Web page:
Enti patut milih sapa dititih antara Mahathir enggau Najib, nyangka diatu meh maya ia. Tang urang Sarawak enggai. Bedau maya. Kediatu urang Sarawak agi enda setuju enggau Mahathir laban ia enda nyemetak madah sapa patut nganti Najib. Muhyiddin enggau Hishammuddin Hussein semina peragam bala maioh. Muhiyiddin laban ia ti Sapit Perdana Menteri, badu Najib ia meh nganti; Hishammuddin enti tau nganti Najib, tak naka ia meh dia.Tang di mata urang Sarawak, nadai utai tau ngasuh Muhyiddin enggau Hishammuddin ulih jadi Perdana Menteri lebih manah ari Najib.

Urang Sarawak nemu dalam main politik Putrajaya, sapa jadi Perdana menteri mesti ari UMNO. Taja pia, enda patut nadai siko mensia dalam UMNO ti lebih manah ari Muhyiddin enggau Hishammuddin. Mensia ti enda dalam mesti pilih Mahathir. Mensia ti ukai peneka Mahathir ngena. Mensia ti enda kelalu bechiping ati. Mensia ti bisi pengasih ka semua rakyat, enda milih bansa enggau agama, enda baka bala sida ti nekan bansa bukai ngena politik ‘Ketuanan Melayu’.

Urang UMNO ti ulih nangkup pemanah tu semina Tengku Razaleigh Hamzah. Enti kempen Mahathir ka muai Najib laban ti deka nyelamat bansa Melayu, urang Sarawak enda nyukung ia laban ukai urang Melayu ke merinsa. Ti pandak seputnya semina sekeda urang Melayu dalam UMNO.

Tang enti Mahathir amai ka nyelamat Malaysia enggau rakyat Malaysia, ukai ngena urang Melayu UMNO baka Muhyiddin enggau Hishammuddin, tang Tengku Razaleigh.

Enti amai Mahathir, munyi ku ia ngelamatu, ka nyelamat Malaysia awakka enda seranta, papa kedana, rakyat Sarawak bisi pengarap ka Tengku Razaleigh, siko lelaki bansa Melayu ti nadai rekod kamah, nadai ngelap duit rayat serta nadai mega ngadai reta-tengkira menua.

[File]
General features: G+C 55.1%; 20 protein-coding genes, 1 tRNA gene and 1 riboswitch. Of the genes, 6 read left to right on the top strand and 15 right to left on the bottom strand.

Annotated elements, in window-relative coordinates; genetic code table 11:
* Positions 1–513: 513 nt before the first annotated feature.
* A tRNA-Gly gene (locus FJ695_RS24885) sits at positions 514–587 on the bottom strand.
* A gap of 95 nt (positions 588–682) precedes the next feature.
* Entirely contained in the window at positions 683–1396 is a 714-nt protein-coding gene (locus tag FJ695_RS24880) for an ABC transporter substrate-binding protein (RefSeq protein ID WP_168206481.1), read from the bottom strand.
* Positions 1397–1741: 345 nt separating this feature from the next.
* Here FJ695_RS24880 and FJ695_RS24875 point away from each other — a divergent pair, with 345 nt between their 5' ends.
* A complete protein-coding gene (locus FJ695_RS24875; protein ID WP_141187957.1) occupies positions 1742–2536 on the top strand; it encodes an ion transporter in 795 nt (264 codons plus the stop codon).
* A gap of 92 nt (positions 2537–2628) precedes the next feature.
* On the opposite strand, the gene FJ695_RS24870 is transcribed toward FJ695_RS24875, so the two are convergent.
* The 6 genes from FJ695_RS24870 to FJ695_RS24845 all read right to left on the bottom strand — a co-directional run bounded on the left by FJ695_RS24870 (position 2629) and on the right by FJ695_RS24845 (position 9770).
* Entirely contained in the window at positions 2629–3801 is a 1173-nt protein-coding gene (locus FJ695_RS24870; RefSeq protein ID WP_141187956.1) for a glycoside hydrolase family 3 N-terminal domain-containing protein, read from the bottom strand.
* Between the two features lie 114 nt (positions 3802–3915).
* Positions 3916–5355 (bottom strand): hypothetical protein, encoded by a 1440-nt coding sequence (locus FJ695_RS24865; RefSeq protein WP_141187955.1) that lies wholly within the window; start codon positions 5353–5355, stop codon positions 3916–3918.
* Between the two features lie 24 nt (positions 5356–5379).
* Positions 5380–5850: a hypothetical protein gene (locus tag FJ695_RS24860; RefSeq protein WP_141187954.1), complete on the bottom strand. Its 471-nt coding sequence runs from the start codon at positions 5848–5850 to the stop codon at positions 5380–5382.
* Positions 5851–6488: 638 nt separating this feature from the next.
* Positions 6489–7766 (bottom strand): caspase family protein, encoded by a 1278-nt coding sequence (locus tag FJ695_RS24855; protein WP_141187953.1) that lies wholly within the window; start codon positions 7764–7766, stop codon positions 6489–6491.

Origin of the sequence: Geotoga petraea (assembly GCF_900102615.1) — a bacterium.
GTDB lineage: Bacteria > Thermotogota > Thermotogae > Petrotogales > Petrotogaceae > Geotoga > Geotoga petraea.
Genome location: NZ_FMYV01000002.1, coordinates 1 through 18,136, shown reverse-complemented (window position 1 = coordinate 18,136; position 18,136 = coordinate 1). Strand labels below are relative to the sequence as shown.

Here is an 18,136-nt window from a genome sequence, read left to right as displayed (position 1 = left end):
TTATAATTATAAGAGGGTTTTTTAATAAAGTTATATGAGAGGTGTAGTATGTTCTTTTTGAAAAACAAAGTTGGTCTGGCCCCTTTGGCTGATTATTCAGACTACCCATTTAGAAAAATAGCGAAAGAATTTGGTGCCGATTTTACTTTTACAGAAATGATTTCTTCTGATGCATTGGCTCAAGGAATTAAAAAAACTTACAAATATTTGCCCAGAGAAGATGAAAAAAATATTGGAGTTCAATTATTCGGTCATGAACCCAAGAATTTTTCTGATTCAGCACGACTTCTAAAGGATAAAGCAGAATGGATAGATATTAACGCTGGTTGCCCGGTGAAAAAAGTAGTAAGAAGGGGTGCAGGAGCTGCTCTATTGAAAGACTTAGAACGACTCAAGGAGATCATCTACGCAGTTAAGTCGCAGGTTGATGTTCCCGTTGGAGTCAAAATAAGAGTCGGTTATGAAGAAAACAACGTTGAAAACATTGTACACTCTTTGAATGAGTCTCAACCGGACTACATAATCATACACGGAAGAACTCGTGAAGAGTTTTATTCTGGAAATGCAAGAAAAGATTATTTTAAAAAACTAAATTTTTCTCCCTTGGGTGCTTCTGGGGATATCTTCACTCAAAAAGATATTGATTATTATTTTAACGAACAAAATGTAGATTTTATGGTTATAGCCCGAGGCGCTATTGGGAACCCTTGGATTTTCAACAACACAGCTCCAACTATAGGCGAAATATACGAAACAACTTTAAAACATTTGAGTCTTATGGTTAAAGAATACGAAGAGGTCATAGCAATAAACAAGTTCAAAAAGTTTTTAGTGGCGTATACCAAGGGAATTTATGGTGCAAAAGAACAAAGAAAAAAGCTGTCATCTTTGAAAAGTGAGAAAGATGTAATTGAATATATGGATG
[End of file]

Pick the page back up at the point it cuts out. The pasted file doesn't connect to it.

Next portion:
Malaysia: The Politics of GST

May 11, 2015

Phnom Penh by The Mekong

Malaysia: The Politics of GST

by Bridget Welsh

Najib as 1MDB advisorThe April 1st introduction of the Goods and Service Tax (GST) has changed Malaysia’s political landscape. In the last few months the Najib administration has significantly redefined the rights of citizens, reducing freedoms while simultaneously adding to their responsibilities. Valuable analyses have focused on the worrying changes in the rule of law, particularly the political use and legal expansion of sedition and the negative implications of potentially introducing hudud, but less attention has centered on the measure that arguably directly affects more people, the GST. This tax is highly contested and has the potential to serve as a catalyst for further conflict in Malaysia’s already increasingly fractious polity. For Malaysia’s Prime Minister Najib Tun Razak, the GST has emerged as his policy Achilles Heel that has the potential to undermine his leadership.

Politically-Loaded Interpretations